China white, Dope, Dragon, Junk. Whatever name is used, this deadly drug has been growing more common in the St. Louis area.
Nicole Browning, counselor at the National council on Alcoholism & Drug Abuse, said via email, “Since 2007, opioid deaths in the St. Louis area have more than tripled.”
Heroin, an illegal opioid, can be snorted, smoked and injected. Heroin can be white or brown powder, and sometimes comes in the form of a black substance. This highly addictive drug is extremely dangerous.
Short term effects of heroin include dryness, itching, constipation, vomiting and drowsiness After the high of heroin wears off, the body’s functions start to slow down, causing the heart to slow down and breathing to become more and more spread out. After heroin wears off, the users then go through an extreme withdrawal.
About heroin withdrawal, Browning said, “It is like the flu times 100: fever, chills, shaking, diarrhea, upset stomach, feel like they are on fire. So they want to use more to feel better.”
Even after one use of heroin, users can get addicted. An addiction to heroin can lead to brain damage. When heroin is repeatedly used, the brain will stop producing dopamine, a chemical that is heavily responsible for mood, emotions, movement and pleasure. When the brain stops producing dopamine, users will not feel their normal self again.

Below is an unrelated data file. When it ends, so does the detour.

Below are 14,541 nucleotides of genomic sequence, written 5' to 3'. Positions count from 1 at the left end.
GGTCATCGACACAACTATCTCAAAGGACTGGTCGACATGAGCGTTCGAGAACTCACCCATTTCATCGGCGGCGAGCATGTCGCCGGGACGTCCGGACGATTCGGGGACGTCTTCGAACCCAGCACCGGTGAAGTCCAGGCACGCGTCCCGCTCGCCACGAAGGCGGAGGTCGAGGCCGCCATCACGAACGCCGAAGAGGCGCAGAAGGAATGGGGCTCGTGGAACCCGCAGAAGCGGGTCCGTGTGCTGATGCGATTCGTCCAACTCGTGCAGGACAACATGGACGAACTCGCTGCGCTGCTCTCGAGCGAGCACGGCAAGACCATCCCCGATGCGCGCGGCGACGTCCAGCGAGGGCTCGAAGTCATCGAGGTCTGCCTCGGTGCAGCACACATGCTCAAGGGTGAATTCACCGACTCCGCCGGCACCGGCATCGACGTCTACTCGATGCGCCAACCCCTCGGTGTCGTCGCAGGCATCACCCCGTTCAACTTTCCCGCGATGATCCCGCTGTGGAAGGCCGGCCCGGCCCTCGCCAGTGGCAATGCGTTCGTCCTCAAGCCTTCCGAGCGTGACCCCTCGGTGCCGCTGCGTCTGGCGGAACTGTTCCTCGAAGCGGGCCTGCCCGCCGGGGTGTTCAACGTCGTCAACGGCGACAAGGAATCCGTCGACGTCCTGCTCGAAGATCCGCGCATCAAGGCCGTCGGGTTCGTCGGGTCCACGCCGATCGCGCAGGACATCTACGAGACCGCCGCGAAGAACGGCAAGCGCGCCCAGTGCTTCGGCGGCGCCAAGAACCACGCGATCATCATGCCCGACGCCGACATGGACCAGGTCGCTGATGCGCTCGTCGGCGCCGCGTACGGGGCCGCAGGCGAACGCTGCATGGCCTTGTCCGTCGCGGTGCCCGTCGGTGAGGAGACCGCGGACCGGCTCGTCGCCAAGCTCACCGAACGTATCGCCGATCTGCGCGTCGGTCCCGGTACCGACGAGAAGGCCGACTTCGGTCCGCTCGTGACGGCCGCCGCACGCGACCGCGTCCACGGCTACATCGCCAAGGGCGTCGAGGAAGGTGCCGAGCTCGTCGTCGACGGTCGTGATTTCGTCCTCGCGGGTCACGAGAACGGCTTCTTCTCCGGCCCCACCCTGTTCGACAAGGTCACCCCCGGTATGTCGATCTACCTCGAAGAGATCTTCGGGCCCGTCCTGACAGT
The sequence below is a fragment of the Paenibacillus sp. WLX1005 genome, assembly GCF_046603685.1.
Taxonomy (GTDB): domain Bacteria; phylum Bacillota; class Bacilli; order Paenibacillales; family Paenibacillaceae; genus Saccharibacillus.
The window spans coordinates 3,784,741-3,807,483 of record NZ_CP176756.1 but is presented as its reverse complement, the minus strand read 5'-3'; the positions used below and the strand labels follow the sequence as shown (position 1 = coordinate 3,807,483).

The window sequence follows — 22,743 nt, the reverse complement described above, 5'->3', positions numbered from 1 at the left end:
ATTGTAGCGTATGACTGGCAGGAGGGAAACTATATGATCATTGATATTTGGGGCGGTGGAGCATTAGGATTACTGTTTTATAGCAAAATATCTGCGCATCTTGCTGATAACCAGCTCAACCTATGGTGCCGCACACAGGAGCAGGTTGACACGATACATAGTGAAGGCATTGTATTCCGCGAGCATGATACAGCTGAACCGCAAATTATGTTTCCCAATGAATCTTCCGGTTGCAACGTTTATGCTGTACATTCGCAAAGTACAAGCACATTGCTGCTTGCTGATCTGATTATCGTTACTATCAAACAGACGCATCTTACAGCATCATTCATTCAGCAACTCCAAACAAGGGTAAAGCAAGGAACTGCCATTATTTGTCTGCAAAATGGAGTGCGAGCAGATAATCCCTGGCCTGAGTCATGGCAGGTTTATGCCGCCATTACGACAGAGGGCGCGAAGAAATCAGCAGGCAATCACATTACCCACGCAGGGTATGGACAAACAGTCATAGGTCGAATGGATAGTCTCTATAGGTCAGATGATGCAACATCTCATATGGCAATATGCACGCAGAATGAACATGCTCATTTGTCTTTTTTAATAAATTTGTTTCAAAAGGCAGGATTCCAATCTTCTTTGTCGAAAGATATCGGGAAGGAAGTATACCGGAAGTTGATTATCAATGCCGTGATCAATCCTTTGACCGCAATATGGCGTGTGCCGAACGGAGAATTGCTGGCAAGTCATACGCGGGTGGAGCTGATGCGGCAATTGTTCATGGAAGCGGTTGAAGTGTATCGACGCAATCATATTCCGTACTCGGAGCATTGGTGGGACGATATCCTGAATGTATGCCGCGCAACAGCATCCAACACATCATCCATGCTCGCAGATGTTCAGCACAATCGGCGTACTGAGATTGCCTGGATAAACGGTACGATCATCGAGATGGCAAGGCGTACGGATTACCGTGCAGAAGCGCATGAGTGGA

Heroin can cause other severe effects, such as breathing issues, depression, coma and death.
Heroin users have some common symptoms.
Anne Gibbs, social worker, said via email, “The key word here is change. Anyone who has demonstrated change in their friends, mood, behavior, eating/sleeping habits, hygiene, weight etc. might be someone who is misusing substances.”
Browning had a few more ways to tell if someone is using heroin,
“Physical signs include paraphernalia and the body: baggies, pill caps, burnt foil; sleepy, tiny pupils, nodding, runny nose, slurred speech, constipation and others.”
Even with the negative effects of heroin, heroin has still taken lives of many people, including high school students.
Students, who are looking for a cheaper alternatives to opioid prescription drugs, which treat severe pain, are turning to heroin, which they have easy access to and can get for cheap. Four out of five heroin users first started out with using prescription drugs according to Narconon.Org.
Gibbs said, “To many people, prescription drugs seem safer, but heroin and prescription pain medications are all considered opioids and derived from the poppy plant.”
Opioid pain medications can often be taken too long or frequently, causing an opioid use disorder.
About her perspective on heroin, Lidia Sherman, sophomore, said, “When someone gets addicted to heroin or anything, the people that are close to that person, lose them. The person addicted is different, and they will never be the same again. It takes over their life, yes it’s hard on them, but it’s also hard on their family. I think they forget that, that their actions of taking it effect others.”
About how to lower heroin usage, Browning said, “Research shows prevention works. Unfortunately, it won’t solve the current epidemic soon. It does take time.”
Students who are struggling with heroin use disorder can find help through several programs. There are about 22 drug rehab programs in the Saint Louis area. Students can tell a teacher, parent or trusted adult about their substance use disorder.
Gibbs said, “We are genuinely concerned about all our students and want to ensure they receive the help they need.”
Browning also said, “Anyone is at risk for heroin use. It cuts all socioeconomic boundaries: race, gender, age, sexual orientation, religion, economic class, etc. Heroin is everywhere.”
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